Skip to Main Content

From the Executive Director

It seems each year goes by faster than the last. We are already halfway through 2024, and of course that means it is budget time. You all have either seen or heard a lot of communication on that subject over the past few weeks; while every budget adoption results in a lot of decisions on what to present to the Board, this year was especially so.  On the good side, we have many more positions filled today than we did a few years ago, which means more work getting to the ground. And the General Assembly continues to have an eye on public employee compensation; you all deserve more than we could ever pay you, but nonetheless hopefully the increases help.  With more employees on board, our personnel costs are higher now than they were before, or during, the pandemic. We target 70% of our expenditures being personnel-related as the maximum; we would like that percentage to be lower to allow funds to go to other needs, and that’s about where we are these days.  So, what that means for us is that we need to be careful and strategic in defining how we grow from here. This summer, we’ll be working with the Divisions to review all that we do and the associated costs in order to get a true picture of all of our needs, and also look for any efficiencies that can help us as we move forward to maximize our ability to meet the ever-increasing demands that I know you all are more than familiar with in your work. I’ll also be working closely with the Administration to continue to show the value of the agency to the Commonwealth and the benefits that would come from increased funding.

The midpoint of the year also means changes for our Board. The Chair and Vice Chair positions rotate every July 1, and while Chair Tom Sadler’s term is coming to an end, Jon Cooper’s turn as Chair will begin. Jon (who is from Botetourt County) is a very dedicated hunter, angler, outdoorsman, and habitat manager (some may be familiar that the National Deer Alliance will be hosting a class on habitat management showcasing his work on his family’s property later this summer). He also brings a very measured and thoughtful approach to every issue that comes in front of him and has an appreciation for all the interests that surround the agency. I very much look forward to working with him. Secondly, you may know that our Board also serves staggered terms; this year, we have three positions up for appointment/reappointment as of July 1. Among them, we know we will be getting a new representative for Region 3, as Leon Boyd has served the maximum number of consecutive terms that the law allows. His commitment and contributions to the agency have been huge and his shoes impossible to totally fill; fortunately, while his time on the Board is complete, I expect Leon’s partnership with the agency to continue for many years to come.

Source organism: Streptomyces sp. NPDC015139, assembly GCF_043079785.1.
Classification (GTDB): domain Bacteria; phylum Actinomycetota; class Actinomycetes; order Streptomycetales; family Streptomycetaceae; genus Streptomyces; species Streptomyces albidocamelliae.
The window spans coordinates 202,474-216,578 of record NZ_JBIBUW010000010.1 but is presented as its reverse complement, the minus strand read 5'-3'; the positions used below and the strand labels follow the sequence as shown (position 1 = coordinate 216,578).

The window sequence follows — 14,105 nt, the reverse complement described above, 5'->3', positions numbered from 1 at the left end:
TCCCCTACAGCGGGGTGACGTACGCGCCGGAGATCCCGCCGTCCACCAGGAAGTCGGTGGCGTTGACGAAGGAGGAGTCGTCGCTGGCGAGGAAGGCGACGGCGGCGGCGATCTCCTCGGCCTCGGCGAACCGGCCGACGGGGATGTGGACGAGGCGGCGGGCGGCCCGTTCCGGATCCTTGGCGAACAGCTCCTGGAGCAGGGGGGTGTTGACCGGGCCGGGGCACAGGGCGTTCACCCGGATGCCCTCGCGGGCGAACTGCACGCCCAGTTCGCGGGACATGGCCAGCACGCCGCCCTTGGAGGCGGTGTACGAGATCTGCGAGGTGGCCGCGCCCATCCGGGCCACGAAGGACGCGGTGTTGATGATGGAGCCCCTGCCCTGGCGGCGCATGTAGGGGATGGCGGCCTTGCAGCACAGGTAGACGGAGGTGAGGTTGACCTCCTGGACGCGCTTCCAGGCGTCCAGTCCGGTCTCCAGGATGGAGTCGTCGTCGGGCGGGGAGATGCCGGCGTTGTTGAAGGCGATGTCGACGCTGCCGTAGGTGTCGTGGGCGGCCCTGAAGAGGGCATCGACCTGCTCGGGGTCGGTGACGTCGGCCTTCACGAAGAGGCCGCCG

Mr. Cooper will be taking over during a busy time for our Board—along with the ongoing hound hunting issue and recent discussions on hot topics like bear mange—the Board’s scheduled workload for this summer includes the Aquatics, Boating, and Nongame regulatory cycle.  Coupled with all of that are the specialized action items and presentations that come before the Board and all its committees. Thank you to everyone who contributes to any of the various parts of our Board meetings; it amazes me how great the content has become and the appreciation that staff presentations create in the members and public who get to see them.

We continue to receive tremendous support from this Administration. The entire team at the Secretariat of Natural and Historic Resources is the best I’ve been privileged to work with, and the agencies that compose the Secretariat are the most cohesive that I’ve seen them. Of course, there are always challenges and limited resources to address them, but life is much better with a team of folks who understand our work and are all committed to working together to achieve as much as we can.

Finally, I thought I’d note that I’m excited to be working with our partners at The Nature Conservancy and Rocky Mountain Elk Foundation on the possibility of completing the largest easement acquisition in the history of Virginia. Currently, we are working with both on a potential public access and management easement on more than 44,000 acres in Southwest Virginia, which would provide hunting, fishing, wildlife watching, boating, motorized and nonmotorized trails, and habitat management opportunities, as well as public lands in our elk area. We’ve already secured a grant from the Virginia Land Conservation Foundation for a portion of the funding for this project and are working with partners to seek additional grant funds.  Special thanks to Tom Hampton, Daniel Boggs, Shannon Parker, Becky Gwynn, Jackie Rosenberger, and others who have been working hard to help make this once in a lifetime project a reality.

Click here for our visitor's guide to DWR properties for all the info you need to make sure your adventure is a successful one.
  • July 1, 2024